Marcus Winters I February 28, 2014
Yesterday, New York City mayor Bill de Blasio revoked a Bloomberg administration promise to provide free public space to three schools in Eva Moskowitz’s Success Academy charter school network. Because charters receive no capital funds, these schools need the free space within the publicly owned facilities in order to operate. Thanks to de Blasio’s decision, about 700 kids—most of them are minority students from low-income households—planning to attend some of the city’s best schools in the fall will now have to return to the neighborhood schools from which they had fled…
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Charles Sahm I February 25, 2014
Yesterday, DOE spokesperson Devon Puglia issued a statement that outlined new steps the city is taking to invite more community input on any future school colocation plans. ChalkbeatNY heralded the announcement as an end to the “moratorium” on school colocations that Mayor de Blasio had campaigned on and repeated as recently as this month. The truth is more complicated.
The fact is that there never could be a “moratorium” on colocations. In a system with 1.1 million students, 1,800 schools, and 1,200 buildings, it is simply impossible to freeze all school sitings in place. Just one example: Dream charter is building its own building but construction is delayed so, per the DOE announcement yesterday, it will be given a couple classrooms from a Success Academy school this fall.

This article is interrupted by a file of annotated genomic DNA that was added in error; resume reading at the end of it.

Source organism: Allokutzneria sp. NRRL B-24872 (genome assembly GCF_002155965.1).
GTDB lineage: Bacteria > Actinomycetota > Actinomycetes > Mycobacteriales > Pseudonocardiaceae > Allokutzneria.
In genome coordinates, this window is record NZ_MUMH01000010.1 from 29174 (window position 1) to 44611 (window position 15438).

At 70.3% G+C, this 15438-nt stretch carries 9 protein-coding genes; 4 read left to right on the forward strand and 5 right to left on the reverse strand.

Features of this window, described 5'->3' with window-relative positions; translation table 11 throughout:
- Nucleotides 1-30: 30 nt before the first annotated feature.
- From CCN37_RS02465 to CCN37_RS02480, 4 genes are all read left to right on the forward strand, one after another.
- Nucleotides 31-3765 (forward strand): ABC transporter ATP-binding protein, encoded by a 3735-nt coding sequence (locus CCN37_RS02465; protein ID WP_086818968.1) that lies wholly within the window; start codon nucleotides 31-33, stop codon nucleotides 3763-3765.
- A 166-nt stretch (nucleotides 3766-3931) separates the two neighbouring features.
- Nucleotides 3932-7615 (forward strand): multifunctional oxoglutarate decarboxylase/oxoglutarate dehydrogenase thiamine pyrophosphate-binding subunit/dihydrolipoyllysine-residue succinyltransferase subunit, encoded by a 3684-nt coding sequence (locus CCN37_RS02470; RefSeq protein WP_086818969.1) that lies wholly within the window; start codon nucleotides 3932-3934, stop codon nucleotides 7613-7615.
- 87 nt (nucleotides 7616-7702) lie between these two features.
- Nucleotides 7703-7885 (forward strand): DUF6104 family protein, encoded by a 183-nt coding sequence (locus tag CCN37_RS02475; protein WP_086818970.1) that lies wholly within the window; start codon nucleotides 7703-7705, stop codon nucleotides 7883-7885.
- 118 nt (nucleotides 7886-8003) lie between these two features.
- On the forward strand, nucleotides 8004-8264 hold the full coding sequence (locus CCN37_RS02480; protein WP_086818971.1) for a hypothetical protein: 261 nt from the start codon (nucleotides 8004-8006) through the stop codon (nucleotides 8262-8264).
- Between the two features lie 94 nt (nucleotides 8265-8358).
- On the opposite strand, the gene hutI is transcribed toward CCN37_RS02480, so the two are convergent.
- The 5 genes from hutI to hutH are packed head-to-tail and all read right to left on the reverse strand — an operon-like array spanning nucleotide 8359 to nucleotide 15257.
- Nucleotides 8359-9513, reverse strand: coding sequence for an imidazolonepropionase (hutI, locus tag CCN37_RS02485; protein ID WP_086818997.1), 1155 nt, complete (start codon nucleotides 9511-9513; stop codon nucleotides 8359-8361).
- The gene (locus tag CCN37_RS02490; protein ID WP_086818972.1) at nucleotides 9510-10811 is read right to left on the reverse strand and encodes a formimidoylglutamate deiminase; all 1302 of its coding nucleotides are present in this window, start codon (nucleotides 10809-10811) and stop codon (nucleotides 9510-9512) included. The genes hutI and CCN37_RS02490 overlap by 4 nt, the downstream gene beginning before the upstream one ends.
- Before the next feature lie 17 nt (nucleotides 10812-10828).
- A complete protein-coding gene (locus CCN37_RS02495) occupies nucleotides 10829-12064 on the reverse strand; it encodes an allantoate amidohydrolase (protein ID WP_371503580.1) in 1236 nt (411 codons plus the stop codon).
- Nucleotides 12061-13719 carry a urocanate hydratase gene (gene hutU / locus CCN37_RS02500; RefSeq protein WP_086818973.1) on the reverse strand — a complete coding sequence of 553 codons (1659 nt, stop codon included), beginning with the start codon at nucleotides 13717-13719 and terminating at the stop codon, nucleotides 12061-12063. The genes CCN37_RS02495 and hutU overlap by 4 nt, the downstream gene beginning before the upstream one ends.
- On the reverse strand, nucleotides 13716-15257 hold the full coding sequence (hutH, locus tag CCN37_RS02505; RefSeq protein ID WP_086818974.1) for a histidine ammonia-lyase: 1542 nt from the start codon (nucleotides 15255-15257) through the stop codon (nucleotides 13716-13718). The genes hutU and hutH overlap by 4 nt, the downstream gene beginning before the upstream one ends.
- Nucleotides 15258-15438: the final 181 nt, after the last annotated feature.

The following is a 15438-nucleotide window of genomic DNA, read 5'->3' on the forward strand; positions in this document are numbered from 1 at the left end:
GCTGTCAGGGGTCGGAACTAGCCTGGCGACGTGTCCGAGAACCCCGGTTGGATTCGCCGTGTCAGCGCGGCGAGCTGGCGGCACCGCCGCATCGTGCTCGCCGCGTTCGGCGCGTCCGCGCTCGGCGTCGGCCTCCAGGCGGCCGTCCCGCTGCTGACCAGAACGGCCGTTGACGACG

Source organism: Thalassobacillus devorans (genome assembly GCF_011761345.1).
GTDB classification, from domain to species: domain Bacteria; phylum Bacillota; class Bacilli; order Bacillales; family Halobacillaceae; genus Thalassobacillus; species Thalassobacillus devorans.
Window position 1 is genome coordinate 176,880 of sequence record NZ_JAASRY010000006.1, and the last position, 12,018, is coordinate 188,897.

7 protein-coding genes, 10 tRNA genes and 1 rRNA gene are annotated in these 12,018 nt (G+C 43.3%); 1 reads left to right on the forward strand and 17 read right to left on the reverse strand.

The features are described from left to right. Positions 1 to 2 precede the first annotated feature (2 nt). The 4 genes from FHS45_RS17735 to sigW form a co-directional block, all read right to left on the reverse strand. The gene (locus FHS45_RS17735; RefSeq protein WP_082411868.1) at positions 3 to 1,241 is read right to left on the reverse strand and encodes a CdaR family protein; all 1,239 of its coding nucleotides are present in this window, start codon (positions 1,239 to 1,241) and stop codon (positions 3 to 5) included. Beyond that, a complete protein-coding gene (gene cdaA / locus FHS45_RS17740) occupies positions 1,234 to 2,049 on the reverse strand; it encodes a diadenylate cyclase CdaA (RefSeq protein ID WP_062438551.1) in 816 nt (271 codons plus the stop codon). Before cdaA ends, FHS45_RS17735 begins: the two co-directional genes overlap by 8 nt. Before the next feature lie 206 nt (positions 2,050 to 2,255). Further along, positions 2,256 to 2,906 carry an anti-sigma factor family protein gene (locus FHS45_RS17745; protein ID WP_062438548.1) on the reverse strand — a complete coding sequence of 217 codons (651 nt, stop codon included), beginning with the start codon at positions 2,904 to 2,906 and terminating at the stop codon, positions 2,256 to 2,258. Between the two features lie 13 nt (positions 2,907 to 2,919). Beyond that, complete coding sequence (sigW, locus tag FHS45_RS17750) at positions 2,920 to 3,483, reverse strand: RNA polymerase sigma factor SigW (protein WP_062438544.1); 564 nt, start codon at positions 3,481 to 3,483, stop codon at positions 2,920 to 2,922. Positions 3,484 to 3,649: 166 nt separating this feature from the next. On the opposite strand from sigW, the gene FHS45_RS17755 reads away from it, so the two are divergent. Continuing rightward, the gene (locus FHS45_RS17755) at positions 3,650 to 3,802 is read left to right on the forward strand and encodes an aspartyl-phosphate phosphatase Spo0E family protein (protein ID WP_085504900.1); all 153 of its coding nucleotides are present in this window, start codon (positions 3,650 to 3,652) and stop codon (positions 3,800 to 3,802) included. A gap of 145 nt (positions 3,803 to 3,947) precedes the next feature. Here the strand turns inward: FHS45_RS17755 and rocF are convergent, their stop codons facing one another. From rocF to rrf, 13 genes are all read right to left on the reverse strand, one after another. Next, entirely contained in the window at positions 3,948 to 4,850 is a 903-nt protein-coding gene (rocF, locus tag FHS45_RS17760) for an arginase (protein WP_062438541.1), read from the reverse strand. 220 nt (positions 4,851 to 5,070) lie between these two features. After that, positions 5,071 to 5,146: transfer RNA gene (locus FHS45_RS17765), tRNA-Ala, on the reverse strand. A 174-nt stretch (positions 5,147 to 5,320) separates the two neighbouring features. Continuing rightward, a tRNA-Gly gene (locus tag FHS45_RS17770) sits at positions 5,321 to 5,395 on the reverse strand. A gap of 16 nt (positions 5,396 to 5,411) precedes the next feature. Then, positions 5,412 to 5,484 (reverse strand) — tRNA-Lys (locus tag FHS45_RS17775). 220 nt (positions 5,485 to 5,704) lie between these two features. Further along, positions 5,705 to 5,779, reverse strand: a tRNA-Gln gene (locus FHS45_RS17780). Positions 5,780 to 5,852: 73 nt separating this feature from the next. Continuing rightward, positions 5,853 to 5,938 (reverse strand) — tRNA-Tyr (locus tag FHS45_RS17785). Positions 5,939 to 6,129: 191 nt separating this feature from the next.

Even if the DOE has begun to think about a new process for future colocations there is still no news on the dozens of charter (and non-charter) colocations approved by the Bloomberg administration for this fall that the de Blasio administration is currently reviewing. A study out today by my colleague Marcus Winters that shows there is no harm to student achievement when schools share a building provides more support for the argument that these colocations should be allowed to proceed.
Bottom line: there never could be a “moratorium” on colocations; the real debate over their future is just getting started.Tweet
Nicole Gelinas I February 21, 2014